Unpacked Content
Evidence Of Student Attainment:
Students:
  • Use place value terminology and concepts to explain and justify the use of <, =, > to compare the numbers and create true equalities and inequalities.
Teacher Vocabulary:
  • Equalities
  • Inequalities
Knowledge:
Students know:
  • how to compare quantities using the terminology "greater than", "equal to", and "less than".
Skills:
Students are able to:
  • compare 2-digit numbers.
Understanding:
Students understand that:
  • numbers can be decomposed to determine if the amount is greater than, equal to, or less than, how that can be done.
Diverse Learning Needs:
Essential Skills:
Learning Objectives:
M.1.12.1: Define greater than, less than and equal to.
M.1.12.2: Demonstrate greater than, less than, and equal to using manipulatives, object drawings or numbers 0 to 10.
M.1.12.3: Use comparison vocabulary.
Examples: greater than, equal to, and less than.
M.1.12.4: Recognize symbols for greater than, less than and equal to.
M.1.12.5: Determine the value of the digits in the ones and tens place.
M.1.12.6: Identify sets with more, less or equal objects.
M.1.12.7: Imitate creating sets of a given size.

Prior Knowledge Skills:
  • Define ones and tens.
  • Match the number in the ones and tens position to a pictorial representation or manipulative of the value.
  • Add numbers 1-9 to ten to create teen numbers using manipulatives or place value blocks.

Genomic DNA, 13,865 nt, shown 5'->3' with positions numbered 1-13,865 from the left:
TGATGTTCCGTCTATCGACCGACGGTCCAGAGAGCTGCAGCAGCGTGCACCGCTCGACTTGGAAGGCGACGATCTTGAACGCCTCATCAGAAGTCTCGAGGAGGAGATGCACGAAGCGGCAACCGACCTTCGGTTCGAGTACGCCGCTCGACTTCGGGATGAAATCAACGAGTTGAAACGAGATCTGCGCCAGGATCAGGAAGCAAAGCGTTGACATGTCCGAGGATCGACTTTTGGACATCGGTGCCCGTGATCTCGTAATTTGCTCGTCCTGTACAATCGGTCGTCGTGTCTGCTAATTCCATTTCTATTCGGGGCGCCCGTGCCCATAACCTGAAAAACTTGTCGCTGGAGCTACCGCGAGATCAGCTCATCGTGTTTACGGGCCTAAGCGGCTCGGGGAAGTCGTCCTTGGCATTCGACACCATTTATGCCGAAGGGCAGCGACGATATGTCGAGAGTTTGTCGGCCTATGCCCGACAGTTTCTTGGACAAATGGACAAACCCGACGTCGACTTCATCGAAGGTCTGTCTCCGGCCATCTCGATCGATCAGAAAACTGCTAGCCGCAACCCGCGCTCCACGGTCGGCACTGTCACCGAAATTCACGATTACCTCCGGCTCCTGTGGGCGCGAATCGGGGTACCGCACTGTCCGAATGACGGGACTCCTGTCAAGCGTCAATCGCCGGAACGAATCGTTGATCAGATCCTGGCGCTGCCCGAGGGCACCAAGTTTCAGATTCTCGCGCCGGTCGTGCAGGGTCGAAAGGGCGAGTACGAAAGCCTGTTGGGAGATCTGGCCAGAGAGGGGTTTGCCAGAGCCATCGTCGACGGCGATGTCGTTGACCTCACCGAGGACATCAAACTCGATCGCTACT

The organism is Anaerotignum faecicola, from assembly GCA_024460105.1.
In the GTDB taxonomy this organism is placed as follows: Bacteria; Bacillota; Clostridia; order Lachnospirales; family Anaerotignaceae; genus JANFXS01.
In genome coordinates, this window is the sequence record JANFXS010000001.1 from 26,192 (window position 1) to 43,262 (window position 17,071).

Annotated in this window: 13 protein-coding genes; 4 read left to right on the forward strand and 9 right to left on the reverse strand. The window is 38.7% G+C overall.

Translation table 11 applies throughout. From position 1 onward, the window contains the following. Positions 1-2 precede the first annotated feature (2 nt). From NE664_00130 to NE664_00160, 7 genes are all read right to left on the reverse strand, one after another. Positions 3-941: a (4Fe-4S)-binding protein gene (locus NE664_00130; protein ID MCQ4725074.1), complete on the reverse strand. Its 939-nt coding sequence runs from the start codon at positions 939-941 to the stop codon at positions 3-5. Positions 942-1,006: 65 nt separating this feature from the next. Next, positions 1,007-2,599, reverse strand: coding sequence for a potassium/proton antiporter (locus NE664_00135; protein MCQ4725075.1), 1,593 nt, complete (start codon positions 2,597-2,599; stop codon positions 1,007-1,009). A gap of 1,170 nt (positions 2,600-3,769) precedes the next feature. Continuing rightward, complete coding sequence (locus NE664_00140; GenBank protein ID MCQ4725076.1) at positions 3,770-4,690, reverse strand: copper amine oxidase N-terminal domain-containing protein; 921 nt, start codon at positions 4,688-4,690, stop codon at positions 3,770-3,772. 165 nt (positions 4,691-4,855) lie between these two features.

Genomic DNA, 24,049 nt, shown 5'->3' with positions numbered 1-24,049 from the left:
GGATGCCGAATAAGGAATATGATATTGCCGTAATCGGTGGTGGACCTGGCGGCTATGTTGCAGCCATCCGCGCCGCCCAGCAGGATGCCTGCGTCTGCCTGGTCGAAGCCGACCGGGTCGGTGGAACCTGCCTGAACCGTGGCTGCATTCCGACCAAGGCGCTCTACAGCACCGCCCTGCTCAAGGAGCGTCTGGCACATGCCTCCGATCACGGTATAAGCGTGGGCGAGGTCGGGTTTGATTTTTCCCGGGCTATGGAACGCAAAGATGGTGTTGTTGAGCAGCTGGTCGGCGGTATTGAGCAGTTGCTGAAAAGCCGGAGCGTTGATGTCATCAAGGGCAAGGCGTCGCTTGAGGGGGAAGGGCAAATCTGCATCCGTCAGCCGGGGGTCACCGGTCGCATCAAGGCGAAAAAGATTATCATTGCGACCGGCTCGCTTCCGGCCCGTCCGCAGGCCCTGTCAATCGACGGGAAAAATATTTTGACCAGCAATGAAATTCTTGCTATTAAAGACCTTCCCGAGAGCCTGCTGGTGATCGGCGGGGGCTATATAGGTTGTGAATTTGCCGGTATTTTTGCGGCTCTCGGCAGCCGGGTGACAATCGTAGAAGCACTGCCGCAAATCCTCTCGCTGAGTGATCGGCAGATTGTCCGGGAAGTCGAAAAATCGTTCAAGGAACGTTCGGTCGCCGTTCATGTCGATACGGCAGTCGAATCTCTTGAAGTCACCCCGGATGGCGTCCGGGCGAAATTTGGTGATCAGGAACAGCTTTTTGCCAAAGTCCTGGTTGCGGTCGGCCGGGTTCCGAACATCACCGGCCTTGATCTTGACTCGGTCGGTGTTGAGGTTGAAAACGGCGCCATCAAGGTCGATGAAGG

• Count objects up to 10.
  • Define greater than, less than, and equal to.
  • Count to 20 by ones.
  • Count objects up to ten.
  • Understand amount words, such as more, less, and another.
  • Begin to understand that parts of an object can make a whole.
  • Become more interested in the concept of some and all.
  • Be interested in who has more or less.
  • Understand the concept of "less than."
  • Mimic counting by ones.
  • Recognize numbers from one to ten.
  • Become interested in how many objects she/he has.
  • Understand the concept of size and amount.
  • Given a set number of objects one through ten, answer the question "how many?"
  • Pair the number of objects counted with "how many?"
  • Understand that the last number name tells the number of objects counted.

Alabama Alternate Achievement Standards
AAS Standard:
M.AAS.1.12 Using vocalization, sign language, augmentative communication, or assistive technology, compare two groups of 10 or fewer items using appropriate vocabulary (e.g., more, less, equal) when the number of items in each group is similar.


Learning Objectives:

  • The student will build numbers showing how many tens and ones compose a given number up to 99.
  • The student will understand that two digits of a two-digit number represent amounts of tens and ones.
  • The student will use mathematical words to compare the values of two numbers.
  • The students will compare numbers up to 99.
  • The students will record the results of comparisons with the symbols >, =, and < and orally with the words “is greater than,” “is equal to,” and “is less than.”
  Strategies, Preparations and Variations  
Phase:
During/Explore/Explain
Activity:

  1. The teacher will model with the class how to draw two number cards and make the greater number. Example: If 1 and 5 are drawn the student could make a 15 or 51. 51 has 5 tens and 1 one and 15 has 1 ten and 5 ones. 51 is greater than 15 so 51 is the number to use. The two players agree that the greater number has been made.
  2. The teacher will discuss with the class the procedures for building the number with "tens cubes" to show tens and "ones cubes" to show ones.